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Re: Life is Strange

Post by Alex79uk » January 30th, 2017, 6:45 am

I've been meaning to play Life is Strange for a while now, and with the entire season on sale for under four quid and an episode of C&R coming up it seemed like a perfect time to start. Finished episode one last night, and it's already got its hooks in to me. I heard a lot of chatter saying it doesn't get going until further on in to the story, but I'm loving it so far. Lots of questions, mainly regarding the security guy at the college. Good stuff.

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Re: Life is Strange

Post by Joshihatsumitsu » January 30th, 2017, 9:18 pm

Episode 4: Dark Room... Nothing but spoilers at this point!

There is a certain choice that must be made at the beginning of this episode (at least in my play through) concerning Chloe, and at first my feelings were that ultimate the choice was arbitrary; that this was an alternate timeline and that it wouldn't matter anyway once I return to the main story.

But after a bit of thought I realised that while that decision will not really effect the overall gameplay, it was a decision that was less about role-playing as Max, and asking myself "what would Max do in this situation". Really the game was asking me, the audience: if you took away all the emotional fallout, all the legal issues, and all the politics, and if there was ultimately no consequences for the decision you make, would you honour Chloe's wish?

Now, granted: this game doesn't address the issue of euthanasia with the same sensitivity, elegance and delicacy that Gear of War 2 did (couldn't resist :D )! Kidding aside, there is a certain Dickens's A Christmas Carol type vibe of how things might have been, and that the point of the alternate timeline is to make you appreciate that while bad things had happened, things could have been much worse.

The choice I made was to ultimately honour Chloe's wish, and that decision was more reflective of my beliefs than Max. And while gameplay wise it kinda didn't matter either way, I guess the point was to bring the issue of euthanasia up, to get the audience to at least think about it. I had spent a lot of time getting to know Chloe, and I did hesitate and try to find ways around it, but a decision had to be made. And I'm sure others made a different decision at that point. And that while the decisions of others may be different to mine, they are just as valid.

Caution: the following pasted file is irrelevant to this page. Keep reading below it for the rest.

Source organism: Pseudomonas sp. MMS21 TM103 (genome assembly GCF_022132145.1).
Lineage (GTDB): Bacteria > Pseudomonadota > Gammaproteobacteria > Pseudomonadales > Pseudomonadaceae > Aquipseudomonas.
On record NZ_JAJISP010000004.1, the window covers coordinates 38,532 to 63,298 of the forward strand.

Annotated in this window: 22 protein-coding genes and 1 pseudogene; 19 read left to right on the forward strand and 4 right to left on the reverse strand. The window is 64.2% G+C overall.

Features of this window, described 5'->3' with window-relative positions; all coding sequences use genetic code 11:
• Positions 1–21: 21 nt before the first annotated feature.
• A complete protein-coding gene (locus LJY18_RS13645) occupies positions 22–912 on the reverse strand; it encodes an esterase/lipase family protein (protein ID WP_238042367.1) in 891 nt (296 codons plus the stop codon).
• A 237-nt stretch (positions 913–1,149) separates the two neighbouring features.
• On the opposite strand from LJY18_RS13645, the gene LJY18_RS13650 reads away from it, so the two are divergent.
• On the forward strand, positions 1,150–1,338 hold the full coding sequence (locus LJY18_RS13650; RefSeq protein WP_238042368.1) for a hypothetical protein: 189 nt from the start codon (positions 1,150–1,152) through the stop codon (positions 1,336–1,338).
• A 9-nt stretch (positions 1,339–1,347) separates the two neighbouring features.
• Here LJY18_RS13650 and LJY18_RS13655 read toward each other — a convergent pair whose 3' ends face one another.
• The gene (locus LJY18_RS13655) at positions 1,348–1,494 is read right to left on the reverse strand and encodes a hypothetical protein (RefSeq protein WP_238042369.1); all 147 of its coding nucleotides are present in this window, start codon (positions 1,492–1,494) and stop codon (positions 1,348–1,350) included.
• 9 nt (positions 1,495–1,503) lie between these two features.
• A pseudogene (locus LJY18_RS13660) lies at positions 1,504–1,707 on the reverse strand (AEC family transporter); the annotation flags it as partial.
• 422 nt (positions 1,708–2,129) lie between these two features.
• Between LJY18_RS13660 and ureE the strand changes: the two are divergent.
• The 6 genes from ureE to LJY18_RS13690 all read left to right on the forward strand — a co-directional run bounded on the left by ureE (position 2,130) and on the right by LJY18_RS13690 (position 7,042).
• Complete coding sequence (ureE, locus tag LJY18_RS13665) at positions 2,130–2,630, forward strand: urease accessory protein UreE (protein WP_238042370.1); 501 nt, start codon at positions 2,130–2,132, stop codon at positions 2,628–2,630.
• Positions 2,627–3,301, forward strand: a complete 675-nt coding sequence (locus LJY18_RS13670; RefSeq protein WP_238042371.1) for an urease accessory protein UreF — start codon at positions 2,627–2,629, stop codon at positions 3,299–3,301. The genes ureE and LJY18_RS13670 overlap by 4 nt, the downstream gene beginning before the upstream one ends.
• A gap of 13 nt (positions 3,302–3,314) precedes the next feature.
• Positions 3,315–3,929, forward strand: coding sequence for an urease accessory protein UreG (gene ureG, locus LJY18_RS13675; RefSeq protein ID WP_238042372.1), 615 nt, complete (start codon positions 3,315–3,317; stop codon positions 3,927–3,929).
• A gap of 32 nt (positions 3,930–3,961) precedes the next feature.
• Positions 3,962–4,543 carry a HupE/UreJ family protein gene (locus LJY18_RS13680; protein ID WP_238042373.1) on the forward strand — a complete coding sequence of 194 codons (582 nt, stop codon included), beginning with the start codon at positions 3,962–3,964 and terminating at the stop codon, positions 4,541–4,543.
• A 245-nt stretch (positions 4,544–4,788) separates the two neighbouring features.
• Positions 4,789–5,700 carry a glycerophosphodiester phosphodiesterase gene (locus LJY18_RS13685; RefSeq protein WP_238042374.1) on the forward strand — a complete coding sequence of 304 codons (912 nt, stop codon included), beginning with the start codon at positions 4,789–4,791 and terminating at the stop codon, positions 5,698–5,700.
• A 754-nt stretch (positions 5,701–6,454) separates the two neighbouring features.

Apart from that, there are too many good things to say about this episode. It's fair to say that this episode would mean nothing if it wasn't for the previous episodes building very successfully up to this point. This is my first playthrough, and knowing that despite its overall linearity, other people will have their own experiences, not just because of choice, but through having to face their beliefs, and make decisions based on that.

It's an interesting game, one where I intended to role-play, and ended up being much more invested in than I initially expected.

Only one episode left... no pressure!

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Re: Life is Strange

Post by Joshihatsumitsu » February 4th, 2017, 1:27 am

Episode 5: Polarised

And so it comes to this. :shock:

I'm not a huge fan serialised story telling. It's so easy to begin, build things up, and expand on all characters and back story, and to not have a satisfying conclusion, or quite know how to wrap everything up. There are exceptions, as there are to any rule, but I tend to prefer movies to television series. It's much easier to pace a 90 minute movie than an 8-10 hour story arc.

And I start with that because for me, Life is Strange nails the landing. The conclusion is very satisfying to me, not because you could make choices, but because those choices mattered. The relationship between Max and Chloe was one I was completely invested in and cared a lot about. Had they not got that right, then any choice would have been a gimmick and nothing more.

Taking a step back after playing through this five episode arc, it's very apparent that a lot of thought and care went into the pacing of the story. And the core characters in this story were very well written and acted -acting which also encompassed body language through motion capture very convincingly. There were some side characters that slid more into the realms of caricature, but because the game gets so much right its easy to overlook and forgive.

Plus, no QTE's. I can't believe I got through five straight episodes of a story driven game with no QTE's in sight. Very disciplined!

Again, I did experience the occasional glitch, which one particular touching conversation between Max and Warren turning into a demonstration of Max's remarkable talent for ventriloquism. It's a bit of a shame, but then I didn't experience anything game-breaking either, so again, it's a flaw I can overlook.

In a nutshell, at full retail price, you get an embarrassing amount of high quality (though maybe not flawless) content. And this is a game that is frequently on sale, so there's even more reason to get it. I got the Playstation 3 version, with all 5 episodes for a mere $17.95 AUD (approx. £11), and I would say it's easily worth more than that.